Dental fillings do not last forever. Eventually, the tooth that surrounds them may become further decayed and your filling may fall out. While there is no getting around replacing your filling, there are options for reducing further damage. One way to aid in the prevention of additional cavities is remineralization. Remineralization provides needed minerals to the teeth, allowing them to maintain strength or even become stronger. Several methods may help remineralise your teeth.
- Skill level:
Things you need
- Fluoride-containing products
- Casein-containing products
- Mineral supplements
Ask your dentist if you need an additional fluoride treatment or a mouth rinse that contains fluoride. According to the American Dental Association, fluoride is effective in remineralising teeth. In addition to treatments your dentist provides and mouth rinses, fluoride can be found in most toothpastes and many local water supplies.
Chew gum or brush your teeth with a toothpaste that contains casein, a by-product of cows' milk. Casein provides minerals in a soluble form that can be absorbed by your teeth -- in conjunction with fluoride treatment or when used alone. Several types of toothpaste and chewing gum contain casein derivatives. Check with your dentist to determine whether these products may be of benefit.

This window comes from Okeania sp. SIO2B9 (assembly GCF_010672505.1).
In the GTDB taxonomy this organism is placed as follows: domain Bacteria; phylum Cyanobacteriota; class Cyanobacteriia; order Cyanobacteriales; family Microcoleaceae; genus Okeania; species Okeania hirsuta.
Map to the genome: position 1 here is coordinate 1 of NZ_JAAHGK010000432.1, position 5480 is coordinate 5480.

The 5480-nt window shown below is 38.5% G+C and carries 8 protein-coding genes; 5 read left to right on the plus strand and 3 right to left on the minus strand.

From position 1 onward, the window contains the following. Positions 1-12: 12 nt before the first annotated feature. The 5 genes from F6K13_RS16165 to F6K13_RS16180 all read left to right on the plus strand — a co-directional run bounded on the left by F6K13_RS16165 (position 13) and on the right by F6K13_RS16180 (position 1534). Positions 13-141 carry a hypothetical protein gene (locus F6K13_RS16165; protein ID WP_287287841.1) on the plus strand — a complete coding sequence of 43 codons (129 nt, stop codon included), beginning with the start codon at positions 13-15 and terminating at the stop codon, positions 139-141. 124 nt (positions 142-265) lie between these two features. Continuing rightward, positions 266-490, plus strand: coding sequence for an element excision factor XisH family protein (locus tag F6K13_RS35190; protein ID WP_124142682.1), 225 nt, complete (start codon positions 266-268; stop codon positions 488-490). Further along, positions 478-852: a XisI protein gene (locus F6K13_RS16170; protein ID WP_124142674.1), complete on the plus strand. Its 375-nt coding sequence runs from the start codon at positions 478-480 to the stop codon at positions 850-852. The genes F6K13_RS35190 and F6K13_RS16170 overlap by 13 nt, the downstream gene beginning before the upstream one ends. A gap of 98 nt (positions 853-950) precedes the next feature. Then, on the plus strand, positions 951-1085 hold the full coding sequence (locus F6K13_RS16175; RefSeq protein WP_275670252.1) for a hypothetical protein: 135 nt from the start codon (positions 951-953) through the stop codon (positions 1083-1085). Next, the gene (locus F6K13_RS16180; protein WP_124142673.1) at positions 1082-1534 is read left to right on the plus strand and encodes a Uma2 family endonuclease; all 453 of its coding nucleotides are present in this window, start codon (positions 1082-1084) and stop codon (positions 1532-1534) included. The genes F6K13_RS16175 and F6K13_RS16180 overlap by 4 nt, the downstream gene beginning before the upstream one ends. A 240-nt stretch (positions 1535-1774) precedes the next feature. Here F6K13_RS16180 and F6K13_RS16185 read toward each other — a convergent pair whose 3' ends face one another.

Adjust your mealtime behaviours. Snacking between meals and drinking sugary or acidic drinks can further erode tooth enamel and cause additional fillings to fall out. Brush your teeth after you eat, and drink only water between meals.
Give your diet a makeover. Deficiencies in minerals, such as zinc, iron and magnesium, can cause tooth decay and lost fillings. Eat more leafy green vegetables and other foods rich in minerals. If your diet doesn't provide enough minerals, consider taking a mineral supplement.
Tips and warnings
- If you can't get to a dentist right away, there are several over-the-counter dental repair kits that include an oral pain medication and material with which to make a temporary filling.
- Fillings often provide structural support, and the loss of a filling can leave the tooth vulnerable to breakage or further damage. To minimise the risk of permanent damage, see a dentist as soon as possible after losing a filling.
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